Poinsettias: Gardening pro shares best spot for your festive plant – ‘avoid windowsills!’


    Poinsettias are native to Mexico and Central America but have become commonplace in UK homes around Christmas. The plants are known for their large red bracts which look like flowers, making them highly decorative. You will often find poinsettias in supermarkets as Christmas draws closer.

    However, despite poinsettias being found in stores across the country, they can have tricky needs.

    They need proper light, regular watering and temperature conditions.

    If you’re planning on buying a poinsettia soon but aren’t sure where to keep it, gardener Laetitia Maklouf has shared her tips for looking after the festive plant.

    Laetitia said in a video for the Royal Horticultural Society (RHS) can also be kept for next year with a “bit of effort”.

    READ MORE: ‘Just came off!’ Mrs Hinch fans share ‘amazing’ method to clean oven

    Rather than keeping them on a windowsill or in porches, keep them in a room with plenty of sunlight and heat.

    However, the key tip to looking after poinsettias is not to overwater them.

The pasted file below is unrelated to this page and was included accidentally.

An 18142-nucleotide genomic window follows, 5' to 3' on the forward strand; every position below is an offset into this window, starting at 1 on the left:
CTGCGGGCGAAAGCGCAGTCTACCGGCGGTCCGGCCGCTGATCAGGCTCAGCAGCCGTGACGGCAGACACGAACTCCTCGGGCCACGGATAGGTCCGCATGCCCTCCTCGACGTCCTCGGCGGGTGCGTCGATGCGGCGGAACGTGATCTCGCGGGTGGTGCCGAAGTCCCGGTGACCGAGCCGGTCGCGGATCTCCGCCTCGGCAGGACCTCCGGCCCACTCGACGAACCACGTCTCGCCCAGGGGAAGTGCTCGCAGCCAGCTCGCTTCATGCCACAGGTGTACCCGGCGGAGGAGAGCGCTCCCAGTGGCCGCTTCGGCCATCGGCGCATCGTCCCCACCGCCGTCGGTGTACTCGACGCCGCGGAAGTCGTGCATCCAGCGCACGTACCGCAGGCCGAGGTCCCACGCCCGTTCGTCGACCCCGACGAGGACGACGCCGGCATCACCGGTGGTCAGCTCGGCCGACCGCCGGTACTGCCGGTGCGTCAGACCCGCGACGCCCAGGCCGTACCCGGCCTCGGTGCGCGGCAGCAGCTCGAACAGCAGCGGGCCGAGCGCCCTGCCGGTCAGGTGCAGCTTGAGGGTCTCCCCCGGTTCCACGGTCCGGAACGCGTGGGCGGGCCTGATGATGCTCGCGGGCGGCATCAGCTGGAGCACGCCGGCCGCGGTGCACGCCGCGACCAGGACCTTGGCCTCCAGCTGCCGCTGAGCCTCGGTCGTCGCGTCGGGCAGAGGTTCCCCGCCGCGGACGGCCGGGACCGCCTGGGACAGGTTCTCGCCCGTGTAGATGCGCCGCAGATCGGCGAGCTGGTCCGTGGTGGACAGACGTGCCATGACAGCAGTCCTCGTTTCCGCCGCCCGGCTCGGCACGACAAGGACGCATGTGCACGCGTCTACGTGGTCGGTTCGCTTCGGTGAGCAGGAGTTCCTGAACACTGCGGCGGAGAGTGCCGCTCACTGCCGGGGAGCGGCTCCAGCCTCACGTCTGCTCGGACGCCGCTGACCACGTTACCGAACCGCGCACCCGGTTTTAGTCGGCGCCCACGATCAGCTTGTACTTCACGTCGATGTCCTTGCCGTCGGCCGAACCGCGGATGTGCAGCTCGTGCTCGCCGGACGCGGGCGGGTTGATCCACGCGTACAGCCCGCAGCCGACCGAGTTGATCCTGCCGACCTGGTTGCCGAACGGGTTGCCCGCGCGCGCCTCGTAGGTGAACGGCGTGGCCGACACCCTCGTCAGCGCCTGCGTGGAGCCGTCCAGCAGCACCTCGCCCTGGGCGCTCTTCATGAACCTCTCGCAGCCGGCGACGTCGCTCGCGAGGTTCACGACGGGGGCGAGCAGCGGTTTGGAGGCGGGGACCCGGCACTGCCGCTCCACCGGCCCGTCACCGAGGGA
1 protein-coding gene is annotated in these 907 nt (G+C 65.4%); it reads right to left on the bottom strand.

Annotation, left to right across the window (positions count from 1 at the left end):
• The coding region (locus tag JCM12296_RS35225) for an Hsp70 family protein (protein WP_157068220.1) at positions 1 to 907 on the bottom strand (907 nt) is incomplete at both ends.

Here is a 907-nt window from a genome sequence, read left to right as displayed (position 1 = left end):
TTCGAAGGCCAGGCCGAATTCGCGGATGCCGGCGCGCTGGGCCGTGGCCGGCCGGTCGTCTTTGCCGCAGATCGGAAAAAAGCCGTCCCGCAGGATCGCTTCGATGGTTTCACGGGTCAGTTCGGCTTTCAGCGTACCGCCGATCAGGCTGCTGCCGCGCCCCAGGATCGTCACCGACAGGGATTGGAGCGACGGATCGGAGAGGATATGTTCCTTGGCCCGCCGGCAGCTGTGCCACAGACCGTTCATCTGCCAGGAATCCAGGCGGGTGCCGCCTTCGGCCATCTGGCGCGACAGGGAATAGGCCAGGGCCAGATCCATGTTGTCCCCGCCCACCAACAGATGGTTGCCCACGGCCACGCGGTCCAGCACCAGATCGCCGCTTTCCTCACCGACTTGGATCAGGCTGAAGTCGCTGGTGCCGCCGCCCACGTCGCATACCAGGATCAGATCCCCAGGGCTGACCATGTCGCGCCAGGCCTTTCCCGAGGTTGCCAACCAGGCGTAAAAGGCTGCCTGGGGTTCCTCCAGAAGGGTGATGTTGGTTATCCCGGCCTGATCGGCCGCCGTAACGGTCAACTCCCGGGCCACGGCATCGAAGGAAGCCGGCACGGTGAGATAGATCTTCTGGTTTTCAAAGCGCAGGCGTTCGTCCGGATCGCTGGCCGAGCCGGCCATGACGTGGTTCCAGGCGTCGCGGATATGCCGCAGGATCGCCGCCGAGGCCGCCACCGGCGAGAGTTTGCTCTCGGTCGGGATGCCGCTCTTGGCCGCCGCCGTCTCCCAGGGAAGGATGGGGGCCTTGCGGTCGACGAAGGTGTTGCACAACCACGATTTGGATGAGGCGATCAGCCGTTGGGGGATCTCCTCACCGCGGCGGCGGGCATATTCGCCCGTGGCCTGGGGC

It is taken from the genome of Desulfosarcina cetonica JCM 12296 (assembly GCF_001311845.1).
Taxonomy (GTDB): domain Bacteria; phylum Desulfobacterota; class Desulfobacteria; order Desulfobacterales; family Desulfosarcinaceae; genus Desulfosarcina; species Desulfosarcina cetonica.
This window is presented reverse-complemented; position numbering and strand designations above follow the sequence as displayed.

Laetitia added: “Put your poinsettia in a bright place with indirect sunlight and don’t overwater this plant.

    “Only water it when the soil starts to dry out.

    “If you’re giving it too much or too little water the leaves will let you know by turning yellow and wilting.”

    However, you will need to give it extra care.

    Decrease watering and allow the soil to dry out a bit, watering when needed.

    Pop the plant in a cool, dark area until April.

    In April, prune the plants and keep them in temperatures of around 13C, repotting them in May and allowing them to be kept in temperatures of around 15-18C.

    The plant should begin to flower and turn red again naturally in December and January when the days shorten.


    Previous articleMichael B. Jordan is ever the stylish star while attending a basketball game in Atlanta
    Next article'Help level up UK!' Brexit Britain to set out £1TRILLION-a-year export strategy by 2030


    Please enter your comment!
    Please enter your name here